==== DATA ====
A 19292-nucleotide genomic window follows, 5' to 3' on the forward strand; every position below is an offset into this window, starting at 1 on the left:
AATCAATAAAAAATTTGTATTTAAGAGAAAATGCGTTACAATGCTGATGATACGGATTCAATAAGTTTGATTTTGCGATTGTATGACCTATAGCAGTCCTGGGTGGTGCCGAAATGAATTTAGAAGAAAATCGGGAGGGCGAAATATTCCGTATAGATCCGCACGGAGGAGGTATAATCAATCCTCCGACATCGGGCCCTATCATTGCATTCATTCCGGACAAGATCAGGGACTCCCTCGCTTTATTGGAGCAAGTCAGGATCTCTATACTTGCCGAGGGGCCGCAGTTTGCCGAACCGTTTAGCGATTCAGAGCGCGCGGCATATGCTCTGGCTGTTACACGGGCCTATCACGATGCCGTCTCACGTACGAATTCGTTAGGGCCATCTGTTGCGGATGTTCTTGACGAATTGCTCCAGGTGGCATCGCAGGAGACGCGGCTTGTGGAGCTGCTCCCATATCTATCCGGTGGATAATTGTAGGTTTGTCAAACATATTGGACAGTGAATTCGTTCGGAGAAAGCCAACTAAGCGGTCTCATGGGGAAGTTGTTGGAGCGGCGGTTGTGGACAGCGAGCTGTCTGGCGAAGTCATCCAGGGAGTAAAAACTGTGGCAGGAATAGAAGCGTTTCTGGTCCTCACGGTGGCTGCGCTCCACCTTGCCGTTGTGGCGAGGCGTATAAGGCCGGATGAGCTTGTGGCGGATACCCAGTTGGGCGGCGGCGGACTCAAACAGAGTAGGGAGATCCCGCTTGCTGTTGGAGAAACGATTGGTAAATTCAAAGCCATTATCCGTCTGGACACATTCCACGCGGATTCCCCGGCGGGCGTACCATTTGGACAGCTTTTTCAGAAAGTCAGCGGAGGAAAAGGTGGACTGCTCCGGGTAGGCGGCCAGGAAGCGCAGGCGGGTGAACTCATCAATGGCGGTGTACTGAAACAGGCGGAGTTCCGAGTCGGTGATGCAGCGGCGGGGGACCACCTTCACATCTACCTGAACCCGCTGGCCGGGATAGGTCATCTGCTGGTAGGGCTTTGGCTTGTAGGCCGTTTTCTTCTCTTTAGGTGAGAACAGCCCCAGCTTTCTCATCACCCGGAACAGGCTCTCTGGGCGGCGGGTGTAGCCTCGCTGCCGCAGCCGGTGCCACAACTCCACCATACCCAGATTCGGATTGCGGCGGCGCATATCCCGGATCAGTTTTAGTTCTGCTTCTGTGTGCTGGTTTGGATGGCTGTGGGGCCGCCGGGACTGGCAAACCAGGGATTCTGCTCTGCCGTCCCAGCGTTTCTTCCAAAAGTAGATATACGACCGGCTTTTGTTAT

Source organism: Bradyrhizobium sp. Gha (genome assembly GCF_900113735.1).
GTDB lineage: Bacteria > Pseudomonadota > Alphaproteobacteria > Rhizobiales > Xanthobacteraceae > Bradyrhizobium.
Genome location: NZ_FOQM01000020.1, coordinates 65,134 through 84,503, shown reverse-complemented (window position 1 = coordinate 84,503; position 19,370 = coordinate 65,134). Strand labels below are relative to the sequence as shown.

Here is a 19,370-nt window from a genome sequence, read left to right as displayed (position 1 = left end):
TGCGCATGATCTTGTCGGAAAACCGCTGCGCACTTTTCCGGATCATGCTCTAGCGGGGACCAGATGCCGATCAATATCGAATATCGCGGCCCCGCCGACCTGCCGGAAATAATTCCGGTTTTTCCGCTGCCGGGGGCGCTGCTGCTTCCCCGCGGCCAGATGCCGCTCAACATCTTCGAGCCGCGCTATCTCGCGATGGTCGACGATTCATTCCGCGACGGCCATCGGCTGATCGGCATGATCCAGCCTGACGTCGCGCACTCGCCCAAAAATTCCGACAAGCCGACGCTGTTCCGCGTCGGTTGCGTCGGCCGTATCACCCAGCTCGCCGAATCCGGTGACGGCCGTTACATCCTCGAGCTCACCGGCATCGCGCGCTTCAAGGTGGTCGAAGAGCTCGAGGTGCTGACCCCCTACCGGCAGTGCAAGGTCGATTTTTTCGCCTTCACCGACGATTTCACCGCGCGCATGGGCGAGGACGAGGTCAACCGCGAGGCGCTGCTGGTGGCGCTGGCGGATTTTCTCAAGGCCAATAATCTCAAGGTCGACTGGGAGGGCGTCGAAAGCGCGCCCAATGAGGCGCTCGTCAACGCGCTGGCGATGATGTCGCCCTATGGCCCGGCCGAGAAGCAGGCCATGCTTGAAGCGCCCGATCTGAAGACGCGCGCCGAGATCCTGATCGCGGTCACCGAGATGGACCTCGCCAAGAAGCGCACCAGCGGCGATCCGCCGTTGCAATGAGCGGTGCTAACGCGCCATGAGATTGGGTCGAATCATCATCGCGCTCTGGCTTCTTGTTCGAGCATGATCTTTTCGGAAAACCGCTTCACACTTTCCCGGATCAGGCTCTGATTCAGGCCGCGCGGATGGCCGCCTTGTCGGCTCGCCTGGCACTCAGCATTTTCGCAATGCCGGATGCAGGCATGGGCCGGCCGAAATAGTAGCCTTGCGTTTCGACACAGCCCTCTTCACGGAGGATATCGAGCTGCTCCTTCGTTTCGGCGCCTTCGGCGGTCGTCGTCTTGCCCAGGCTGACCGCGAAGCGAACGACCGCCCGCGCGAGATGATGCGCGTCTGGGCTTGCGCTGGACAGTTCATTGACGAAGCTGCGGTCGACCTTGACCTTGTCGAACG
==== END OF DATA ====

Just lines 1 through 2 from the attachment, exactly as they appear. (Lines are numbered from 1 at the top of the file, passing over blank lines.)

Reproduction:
A 19292-nucleotide genomic window follows, 5' to 3' on the forward strand; every position below is an offset into this window, starting at 1 on the left:
AATCAATAAAAAATTTGTATTTAAGAGAAAATGCGTTACAATGCTGATGATACGGATTCAATAAGTTTGATTTTGCGATTGTATGACCTATAGCAGTCCTGGGTGGTGCCGAAATGAATTTAGAAGAAAATCGGGAGGGCGAAATATTCCGTATAGATCCGCACGGAGGAGGTATAATCAATCCTCCGACATCGGGCCCTATCATTGCATTCATTCCGGACAAGATCAGGGACTCCCTCGCTTTATTGGAGCAAGTCAGGATCTCTATACTTGCCGAGGGGCCGCAGTTTGCCGAACCGTTTAGCGATTCAGAGCGCGCGGCATATGCTCTGGCTGTTACACGGGCCTATCACGATGCCGTCTCACGTACGAATTCGTTAGGGCCATCTGTTGCGGATGTTCTTGACGAATTGCTCCAGGTGGCATCGCAGGAGACGCGGCTTGTGGAGCTGCTCCCATATCTATCCGGTGGATAATTGTAGGTTTGTCAAACATATTGGACAGTGAATTCGTTCGGAGAAAGCCAACTAAGCGGTCTCATGGGGAAGTTGTTGGAGCGGCGGTTGTGGACAGCGAGCTGTCTGGCGAAGTCATCCAGGGAGTAAAAACTGTGGCAGGAATAGAAGCGTTTCTGGTCCTCACGGTGGCTGCGCTCCACCTTGCCGTTGTGGCGAGGCGTATAAGGCCGGATGAGCTTGTGGCGGATACCCAGTTGGGCGGCGGCGGACTCAAACAGAGTAGGGAGATCCCGCTTGCTGTTGGAGAAACGATTGGTAAATTCAAAGCCATTATCCGTCTGGACACATTCCACGCGGATTCCCCGGCGGGCGTACCATTTGGACAGCTTTTTCAGAAAGTCAGCGGAGGAAAAGGTGGACTGCTCCGGGTAGGCGGCCAGGAAGCGCAGGCGGGTGAACTCATCAATGGCGGTGTACTGAAACAGGCGGAGTTCCGAGTCGGTGATGCAGCGGCGGGGGACCACCTTCACATCTACCTGAACCCGCTGGCCGGGATAGGTCATCTGCTGGTAGGGCTTTGGCTTGTAGGCCGTTTTCTTCTCTTTAGGTGAGAACAGCCCCAGCTTTCTCATCACCCGGAACAGGCTCTCTGGGCGGCGGGTGTAGCCTCGCTGCCGCAGCCGGTGCCACAACTCCACCATACCCAGATTCGGATTGCGGCGGCGCATATCCCGGATCAGTTTTAGTTCTGCTTCTGTGTGCTGGTTTGGATGGCTGTGGGGCCGCCGGGACTGGCAAACCAGGGATTCTGCTCTGCCGTCCCAGCGTTTCTTCCAAAAGTAGATATACGACCGGCTTTTGTTAT